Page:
SAD 75 from page 1 75 has) not followed certain technical procedural requirements of the special education regulations.” He said confidentiality rules prohibit him from discussing specific students. “SAD 75 offers a range of services to students with different needs, and we have excellent programs that enjoy statewide recognition and that are tailored to the special needs of our students,” he said. “We are fortunate to have a team of outstanding educators who are dedicated to meeting the needs of every student in the district.” Moore added that the school district is responsible for providing “an appropriate educational program to each student and we are very confident that in this case a thorough independent investigation will confirm that we offer exceptional programs to our students.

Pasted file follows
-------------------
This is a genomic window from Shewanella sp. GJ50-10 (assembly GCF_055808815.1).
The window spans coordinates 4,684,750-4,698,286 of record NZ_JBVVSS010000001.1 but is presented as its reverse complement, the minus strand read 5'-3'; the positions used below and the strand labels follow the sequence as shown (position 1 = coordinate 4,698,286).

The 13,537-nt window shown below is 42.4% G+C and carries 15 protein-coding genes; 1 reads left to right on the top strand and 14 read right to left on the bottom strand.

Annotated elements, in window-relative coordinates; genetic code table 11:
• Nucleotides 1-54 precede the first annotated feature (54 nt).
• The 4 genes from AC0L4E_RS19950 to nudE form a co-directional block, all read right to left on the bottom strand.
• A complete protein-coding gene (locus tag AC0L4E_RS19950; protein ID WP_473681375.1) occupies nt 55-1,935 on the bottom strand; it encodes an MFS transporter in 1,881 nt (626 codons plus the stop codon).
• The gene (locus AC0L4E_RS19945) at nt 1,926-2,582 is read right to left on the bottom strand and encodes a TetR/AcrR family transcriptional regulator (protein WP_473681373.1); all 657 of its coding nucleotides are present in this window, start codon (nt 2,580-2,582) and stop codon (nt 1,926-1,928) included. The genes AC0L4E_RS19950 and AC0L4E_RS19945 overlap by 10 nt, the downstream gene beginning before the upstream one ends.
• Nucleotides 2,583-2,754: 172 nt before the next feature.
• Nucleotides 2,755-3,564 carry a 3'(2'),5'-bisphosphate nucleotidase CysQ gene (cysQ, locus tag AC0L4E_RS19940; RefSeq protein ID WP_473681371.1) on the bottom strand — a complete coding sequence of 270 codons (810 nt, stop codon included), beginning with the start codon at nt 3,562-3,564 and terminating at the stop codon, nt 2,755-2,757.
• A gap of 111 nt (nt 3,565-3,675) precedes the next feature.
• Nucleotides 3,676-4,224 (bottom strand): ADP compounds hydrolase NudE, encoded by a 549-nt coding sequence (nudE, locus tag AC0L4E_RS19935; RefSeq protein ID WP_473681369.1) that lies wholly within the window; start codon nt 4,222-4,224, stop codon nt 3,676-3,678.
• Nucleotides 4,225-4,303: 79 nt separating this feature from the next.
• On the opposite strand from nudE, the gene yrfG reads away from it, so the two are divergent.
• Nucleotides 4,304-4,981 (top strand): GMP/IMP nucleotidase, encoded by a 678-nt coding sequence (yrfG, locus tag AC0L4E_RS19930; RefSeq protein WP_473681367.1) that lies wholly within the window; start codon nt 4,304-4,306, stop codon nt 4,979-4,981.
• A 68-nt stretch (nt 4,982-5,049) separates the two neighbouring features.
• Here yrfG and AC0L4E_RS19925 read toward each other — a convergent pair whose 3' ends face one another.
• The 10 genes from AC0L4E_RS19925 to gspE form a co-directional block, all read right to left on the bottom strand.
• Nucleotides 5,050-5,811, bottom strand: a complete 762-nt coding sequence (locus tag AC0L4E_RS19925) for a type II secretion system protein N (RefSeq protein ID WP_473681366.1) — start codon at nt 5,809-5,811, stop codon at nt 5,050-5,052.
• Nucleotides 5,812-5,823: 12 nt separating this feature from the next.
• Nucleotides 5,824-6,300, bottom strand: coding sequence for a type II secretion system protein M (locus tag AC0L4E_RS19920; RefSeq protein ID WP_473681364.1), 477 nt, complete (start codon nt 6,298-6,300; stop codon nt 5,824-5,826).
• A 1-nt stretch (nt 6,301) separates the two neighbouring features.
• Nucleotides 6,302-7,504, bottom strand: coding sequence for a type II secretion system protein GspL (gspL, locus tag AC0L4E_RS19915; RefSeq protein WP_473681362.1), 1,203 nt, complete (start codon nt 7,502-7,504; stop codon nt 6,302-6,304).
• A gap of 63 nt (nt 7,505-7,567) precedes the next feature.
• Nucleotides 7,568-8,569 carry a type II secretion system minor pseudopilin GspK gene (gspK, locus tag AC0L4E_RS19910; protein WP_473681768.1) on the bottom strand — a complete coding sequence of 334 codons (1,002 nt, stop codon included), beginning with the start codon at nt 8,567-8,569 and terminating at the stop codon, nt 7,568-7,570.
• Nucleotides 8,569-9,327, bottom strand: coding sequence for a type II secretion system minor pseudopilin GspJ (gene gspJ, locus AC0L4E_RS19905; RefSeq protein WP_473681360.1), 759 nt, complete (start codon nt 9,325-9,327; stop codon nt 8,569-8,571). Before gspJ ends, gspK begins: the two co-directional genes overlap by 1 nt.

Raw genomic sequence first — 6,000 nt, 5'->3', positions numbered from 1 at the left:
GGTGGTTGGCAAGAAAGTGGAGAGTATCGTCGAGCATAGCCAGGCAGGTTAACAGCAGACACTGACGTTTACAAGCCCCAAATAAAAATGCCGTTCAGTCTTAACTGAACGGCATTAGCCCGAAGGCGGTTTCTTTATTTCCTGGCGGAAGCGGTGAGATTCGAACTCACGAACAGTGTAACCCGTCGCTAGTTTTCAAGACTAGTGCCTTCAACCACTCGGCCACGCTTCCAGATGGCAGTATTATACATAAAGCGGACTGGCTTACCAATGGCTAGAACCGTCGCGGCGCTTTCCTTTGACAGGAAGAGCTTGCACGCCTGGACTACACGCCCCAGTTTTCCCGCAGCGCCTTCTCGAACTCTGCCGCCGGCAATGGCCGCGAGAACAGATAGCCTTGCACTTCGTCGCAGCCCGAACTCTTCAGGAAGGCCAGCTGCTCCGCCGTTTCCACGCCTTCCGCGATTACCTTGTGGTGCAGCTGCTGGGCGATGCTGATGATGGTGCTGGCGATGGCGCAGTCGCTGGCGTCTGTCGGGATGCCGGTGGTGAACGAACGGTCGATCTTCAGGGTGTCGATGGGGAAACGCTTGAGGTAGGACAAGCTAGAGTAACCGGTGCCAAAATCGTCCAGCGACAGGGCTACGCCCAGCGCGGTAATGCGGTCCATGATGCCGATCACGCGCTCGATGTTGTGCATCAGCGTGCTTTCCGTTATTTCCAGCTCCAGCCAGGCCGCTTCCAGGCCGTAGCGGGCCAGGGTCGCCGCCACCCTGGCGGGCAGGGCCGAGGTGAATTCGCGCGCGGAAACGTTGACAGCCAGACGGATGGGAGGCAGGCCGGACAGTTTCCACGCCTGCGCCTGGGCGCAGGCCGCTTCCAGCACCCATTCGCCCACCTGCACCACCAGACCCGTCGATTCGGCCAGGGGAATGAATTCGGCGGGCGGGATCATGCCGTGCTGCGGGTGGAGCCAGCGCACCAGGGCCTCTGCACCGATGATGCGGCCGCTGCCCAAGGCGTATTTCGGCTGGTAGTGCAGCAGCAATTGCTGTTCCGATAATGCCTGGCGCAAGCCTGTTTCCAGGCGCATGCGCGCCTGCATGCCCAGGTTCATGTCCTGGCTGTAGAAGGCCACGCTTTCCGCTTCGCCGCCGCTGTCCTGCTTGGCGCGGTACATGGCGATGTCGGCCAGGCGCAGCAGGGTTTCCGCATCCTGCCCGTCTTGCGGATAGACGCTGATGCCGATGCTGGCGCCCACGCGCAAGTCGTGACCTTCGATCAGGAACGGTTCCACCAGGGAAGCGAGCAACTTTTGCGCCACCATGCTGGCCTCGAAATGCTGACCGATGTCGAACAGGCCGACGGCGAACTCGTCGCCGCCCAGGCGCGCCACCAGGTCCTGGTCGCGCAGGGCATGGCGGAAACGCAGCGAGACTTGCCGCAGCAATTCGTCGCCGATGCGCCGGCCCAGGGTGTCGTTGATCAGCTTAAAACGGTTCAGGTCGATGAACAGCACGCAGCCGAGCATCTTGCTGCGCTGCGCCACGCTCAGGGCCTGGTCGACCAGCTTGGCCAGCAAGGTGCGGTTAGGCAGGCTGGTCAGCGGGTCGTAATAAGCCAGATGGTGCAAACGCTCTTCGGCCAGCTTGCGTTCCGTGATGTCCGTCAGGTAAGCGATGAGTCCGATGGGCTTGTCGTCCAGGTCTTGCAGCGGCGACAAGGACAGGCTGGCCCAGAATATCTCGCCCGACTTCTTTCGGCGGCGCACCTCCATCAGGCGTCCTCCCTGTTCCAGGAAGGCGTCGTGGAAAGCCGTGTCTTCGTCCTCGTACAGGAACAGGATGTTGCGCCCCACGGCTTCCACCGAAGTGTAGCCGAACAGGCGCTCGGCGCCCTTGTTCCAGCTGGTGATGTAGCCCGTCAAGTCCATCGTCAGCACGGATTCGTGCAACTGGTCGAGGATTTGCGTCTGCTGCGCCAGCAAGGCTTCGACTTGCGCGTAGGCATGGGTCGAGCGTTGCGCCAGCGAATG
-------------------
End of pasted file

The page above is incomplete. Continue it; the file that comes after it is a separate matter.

“Because this is such a highly regulated area,” he continued, “I would not be at all surprised to find that someone could identify a technical oversight in some paperwork, but I can say with great confidence that when you look at our program as a whole it is one of the best programs available for students.” Following the May 18 meeting the parties had about a week to submit to Braff any documents they think he should have, as well as the names and contact information of people they think he should interview, Connerty-Marin said. Braff will conduct an investigation and ultimately prepare a report stating whether he believes there have been any violations of the law, and will make recommendations about what the district should do. He will submit that report to DOE Commissioner Stephen Bowen, who will have 60 days to issue his own report. “One of the things (the report) contains is the findings as to whether there was a